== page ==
Since the formation of the Israeli unity government in May 2020, annexation of large parts of the occupied Palestinian territory (“oPt”) has been declared as an official Israeli objective. Prime Minister Benjamin Netanyahu confirmed his government’s goal of annexation, declaring before the Knesset that “It’s time to apply the Israeli law and write another glorious chapter in the history of Zionism”, therefore placing annexation at the center of mainstream Israeli politics.
Despite the recent attention that Israel’s planned annexation of parts of the oPt is receiving within international political echelons and media, it is hardly a novelty. Annexation, i.e. the extension of sovereignty into occupied territory must be understood in its proper context; it cannot be addressed as a plan that the Israeli government decided to adopt in light of full support of the Trump administration’s so-called “Deal of the Century”, which not only supports annexation, but also encourages it. Rather, Israel’s annexation of parts of the oPt has been taking place for decades now, in a de facto mode, namely in areas C where Israel retains exclusive control as per the Oslo Accords, in small, creeping measures that have been taken up to race-running pace recently.
Palestinians in areas C have already been living in a very coercive environment
In flagrant violation of its obligations as occupying power set forth under international law, Israel has exploited its control of areas C of the oPt, which makes up more than 63% of the oPt, in order to implement a set of arbitrary and discriminatory policies with the objective of grabbing as much Palestinians land as possible. Israel has done this while simultaneously forcibly transferring Palestinians from their lands. As a result, only 5% of the Palestinian population lives in 63% of the oPt, presenting a gradual form of annexation.
Such policies have ensured Israel possesses demographic and geographic superiority, and have led to a drastic situation of systemic abuse of the most fundamental human rights of Palestinians, to an extent where it is difficult to imagine how an already very abusive context can become worse after official annexation.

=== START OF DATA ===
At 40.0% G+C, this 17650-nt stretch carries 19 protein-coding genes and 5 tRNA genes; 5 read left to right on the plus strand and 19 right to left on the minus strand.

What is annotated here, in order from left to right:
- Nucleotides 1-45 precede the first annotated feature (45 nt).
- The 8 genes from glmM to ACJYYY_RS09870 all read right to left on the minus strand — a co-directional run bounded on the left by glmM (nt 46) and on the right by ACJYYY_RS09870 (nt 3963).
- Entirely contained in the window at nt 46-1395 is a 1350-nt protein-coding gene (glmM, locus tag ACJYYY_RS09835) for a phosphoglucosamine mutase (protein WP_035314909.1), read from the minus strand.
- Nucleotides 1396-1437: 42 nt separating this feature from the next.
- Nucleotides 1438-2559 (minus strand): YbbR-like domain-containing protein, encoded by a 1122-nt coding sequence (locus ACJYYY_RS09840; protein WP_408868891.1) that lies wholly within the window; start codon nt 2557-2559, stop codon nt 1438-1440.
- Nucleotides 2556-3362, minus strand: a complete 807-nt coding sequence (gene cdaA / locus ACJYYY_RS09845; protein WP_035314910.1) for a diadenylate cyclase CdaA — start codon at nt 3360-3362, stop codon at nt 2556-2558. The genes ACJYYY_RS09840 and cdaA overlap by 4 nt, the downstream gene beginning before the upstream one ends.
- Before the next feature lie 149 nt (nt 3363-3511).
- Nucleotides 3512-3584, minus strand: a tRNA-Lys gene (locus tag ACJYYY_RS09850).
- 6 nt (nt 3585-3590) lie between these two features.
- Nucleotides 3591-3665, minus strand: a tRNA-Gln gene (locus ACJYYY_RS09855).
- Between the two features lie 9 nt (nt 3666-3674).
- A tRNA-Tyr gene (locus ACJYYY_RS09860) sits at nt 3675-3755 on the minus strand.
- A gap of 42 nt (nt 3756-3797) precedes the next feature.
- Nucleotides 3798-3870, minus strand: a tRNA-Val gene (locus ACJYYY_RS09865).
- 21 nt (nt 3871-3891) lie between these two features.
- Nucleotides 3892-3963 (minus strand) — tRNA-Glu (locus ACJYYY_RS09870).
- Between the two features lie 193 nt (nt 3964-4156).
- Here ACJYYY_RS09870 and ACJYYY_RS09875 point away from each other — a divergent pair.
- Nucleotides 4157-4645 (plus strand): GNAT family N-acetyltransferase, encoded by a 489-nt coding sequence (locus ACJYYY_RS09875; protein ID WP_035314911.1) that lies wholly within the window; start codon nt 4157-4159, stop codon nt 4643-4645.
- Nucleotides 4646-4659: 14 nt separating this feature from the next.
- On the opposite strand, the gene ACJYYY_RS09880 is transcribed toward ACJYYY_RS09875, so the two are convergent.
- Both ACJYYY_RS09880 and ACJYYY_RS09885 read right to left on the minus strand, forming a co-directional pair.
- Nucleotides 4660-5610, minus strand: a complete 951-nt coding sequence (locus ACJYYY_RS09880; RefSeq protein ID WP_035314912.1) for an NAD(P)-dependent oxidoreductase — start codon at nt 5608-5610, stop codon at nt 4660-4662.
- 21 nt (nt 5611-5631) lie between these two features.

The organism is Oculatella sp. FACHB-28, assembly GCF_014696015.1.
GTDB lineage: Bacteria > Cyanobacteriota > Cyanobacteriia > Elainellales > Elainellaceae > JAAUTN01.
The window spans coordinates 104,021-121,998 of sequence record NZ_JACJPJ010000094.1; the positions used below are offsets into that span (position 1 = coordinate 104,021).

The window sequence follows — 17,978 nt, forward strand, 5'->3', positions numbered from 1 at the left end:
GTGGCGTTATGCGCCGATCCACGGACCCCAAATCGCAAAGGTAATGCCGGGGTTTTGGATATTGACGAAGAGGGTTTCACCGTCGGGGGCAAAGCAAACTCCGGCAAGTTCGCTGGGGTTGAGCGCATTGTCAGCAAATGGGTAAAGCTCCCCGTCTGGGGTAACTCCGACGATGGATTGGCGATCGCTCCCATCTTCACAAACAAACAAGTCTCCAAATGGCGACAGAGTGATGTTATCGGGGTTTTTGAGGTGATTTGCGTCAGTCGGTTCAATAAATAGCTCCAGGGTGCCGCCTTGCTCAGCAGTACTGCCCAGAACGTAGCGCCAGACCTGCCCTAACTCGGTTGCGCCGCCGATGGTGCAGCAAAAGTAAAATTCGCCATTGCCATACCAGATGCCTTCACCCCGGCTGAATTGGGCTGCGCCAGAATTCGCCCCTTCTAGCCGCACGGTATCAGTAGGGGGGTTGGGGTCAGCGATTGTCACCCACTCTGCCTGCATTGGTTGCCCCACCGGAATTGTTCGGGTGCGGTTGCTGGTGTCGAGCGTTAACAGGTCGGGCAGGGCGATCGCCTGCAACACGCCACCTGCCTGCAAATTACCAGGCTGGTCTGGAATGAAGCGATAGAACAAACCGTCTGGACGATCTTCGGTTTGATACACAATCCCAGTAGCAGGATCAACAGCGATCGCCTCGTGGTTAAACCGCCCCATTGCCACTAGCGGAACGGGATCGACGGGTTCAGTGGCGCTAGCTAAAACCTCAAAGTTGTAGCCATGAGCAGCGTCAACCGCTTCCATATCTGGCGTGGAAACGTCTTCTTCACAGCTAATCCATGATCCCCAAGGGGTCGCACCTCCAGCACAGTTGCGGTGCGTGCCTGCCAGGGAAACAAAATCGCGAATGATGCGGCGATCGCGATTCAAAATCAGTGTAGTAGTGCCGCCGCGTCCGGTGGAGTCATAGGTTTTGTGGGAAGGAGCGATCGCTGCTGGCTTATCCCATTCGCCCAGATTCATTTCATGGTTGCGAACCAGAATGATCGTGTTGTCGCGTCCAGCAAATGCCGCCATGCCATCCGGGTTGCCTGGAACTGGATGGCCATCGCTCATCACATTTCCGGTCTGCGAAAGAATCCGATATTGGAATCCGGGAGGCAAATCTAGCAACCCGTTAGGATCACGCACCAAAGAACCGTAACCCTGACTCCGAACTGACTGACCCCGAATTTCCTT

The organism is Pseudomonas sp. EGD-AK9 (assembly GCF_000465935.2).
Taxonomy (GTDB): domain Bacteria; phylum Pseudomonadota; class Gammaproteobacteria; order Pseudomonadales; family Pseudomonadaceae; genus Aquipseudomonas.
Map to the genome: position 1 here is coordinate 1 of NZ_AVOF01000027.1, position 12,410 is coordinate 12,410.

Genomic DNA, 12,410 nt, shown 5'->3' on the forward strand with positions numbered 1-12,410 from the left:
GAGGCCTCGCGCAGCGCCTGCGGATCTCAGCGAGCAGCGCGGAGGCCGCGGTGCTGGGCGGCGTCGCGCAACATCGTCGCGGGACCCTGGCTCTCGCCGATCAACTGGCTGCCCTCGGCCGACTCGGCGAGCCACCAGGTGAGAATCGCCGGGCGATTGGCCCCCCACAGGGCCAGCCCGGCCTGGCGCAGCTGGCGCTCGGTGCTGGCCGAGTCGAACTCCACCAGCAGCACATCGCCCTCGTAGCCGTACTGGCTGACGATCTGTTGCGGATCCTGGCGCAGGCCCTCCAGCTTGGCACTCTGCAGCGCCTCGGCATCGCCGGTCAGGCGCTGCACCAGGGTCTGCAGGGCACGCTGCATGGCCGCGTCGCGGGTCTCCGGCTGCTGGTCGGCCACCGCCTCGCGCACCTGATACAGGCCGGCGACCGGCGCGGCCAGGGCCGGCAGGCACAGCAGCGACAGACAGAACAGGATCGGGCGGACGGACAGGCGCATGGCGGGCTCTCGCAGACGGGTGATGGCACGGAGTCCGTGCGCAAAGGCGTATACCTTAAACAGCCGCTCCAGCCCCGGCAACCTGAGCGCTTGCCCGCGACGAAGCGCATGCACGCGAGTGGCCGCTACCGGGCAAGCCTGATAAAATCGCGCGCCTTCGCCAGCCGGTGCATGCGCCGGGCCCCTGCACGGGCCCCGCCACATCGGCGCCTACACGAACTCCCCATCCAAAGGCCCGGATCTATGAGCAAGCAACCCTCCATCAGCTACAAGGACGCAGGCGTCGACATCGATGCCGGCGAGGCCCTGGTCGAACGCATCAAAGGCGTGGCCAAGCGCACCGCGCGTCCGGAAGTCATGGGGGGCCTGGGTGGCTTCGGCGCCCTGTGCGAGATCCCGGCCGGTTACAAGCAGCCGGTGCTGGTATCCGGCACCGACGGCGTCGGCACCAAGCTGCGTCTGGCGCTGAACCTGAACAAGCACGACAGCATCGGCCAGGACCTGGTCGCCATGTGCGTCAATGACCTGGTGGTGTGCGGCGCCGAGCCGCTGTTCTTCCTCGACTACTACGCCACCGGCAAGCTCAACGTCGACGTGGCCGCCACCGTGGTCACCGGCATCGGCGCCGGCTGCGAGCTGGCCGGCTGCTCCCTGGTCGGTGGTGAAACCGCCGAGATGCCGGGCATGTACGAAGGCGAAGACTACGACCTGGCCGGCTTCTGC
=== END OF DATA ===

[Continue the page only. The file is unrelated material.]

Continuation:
in the Bethlehem area, the last two green open spaces are under imminent threat of annexation
Palestinians in areas C have already been living in a very coercive environment: from the illegal settlements enterprise, to the physical annexation wall, house demolition policies, restrictions on movement, illegal land grabs en masse and the blocking of access to their own lands, as well as the exploitation of natural resources to the exclusive Israeli benefit. The reality of areas C is one where two ethnicities live on the same land, and where two sets of unequal legal regimes apply – a reality where ethnicity dictates rights and obligations in an unequal manner. For instance, whereas Palestinians cannot “legally” build in their own lands in areas C, illegal Israeli settlements, which international law classifies as war crimes, continue to grow unabated, with full governmental sponsorship.
This is not to say, as many argue, that annexation will “not really change anything” on the ground for Palestinians. Turning a de facto annexation into a de jure one comes with disastrous consequences for Palestinians: not only does it make Israel’s systematic violations of fundamental rights, including the inalienable right to self-determination, a permanent reality, but it also seeks to perpetuate a discriminatory Israeli rule, where Palestinians are forever denied their rights and even the possibility to claim them, and force them to accept their denial of rights as the untouchable “norm”.
The reluctance of international powers to take up their moral and legal obligations as specified under international law is one active element of enabling Israeli annexation, and has emboldened Israel beyond any accountability
Bethlehem serves as a perfect example – in the Bethlehem area, the last two green open spaces are under imminent threat of annexation. The Cremisan and Al Makhrour Valleys, both considered to be the lungs of the city, are both UNESCO world heritage sites with huge historic value, and very rich with natural resources and biodiversity. Both Valleys and their surroundings are extremely important sources of local livelihood, providing quality agricultural produce. Surrounded by Israeli settlements, it has been reported that the two Valleys will be turned into natural reserves, accessible exclusively to Israeli settlers and citizens. Their annexation represents the direct connectivity of illegal Israeli settlements at the expense of Palestinians and their most basic rights and existence in their lands. In this particular case, what is at stake exceeds the lands: the two Valleys are deeply rooted in Palestinian culture and identity, and their loss is the loss of the future as well, specifically for Palestinian Christians. The lands in the Cremisan Valley belong to 58 Palestinian Christian families and 91.5 % of the lands in Al Makhrour Valley are owned by Palestinian Christians; the Palestinian Christian community’s presence in its homeland and existence will be under direct threat should annexation of these lands take place.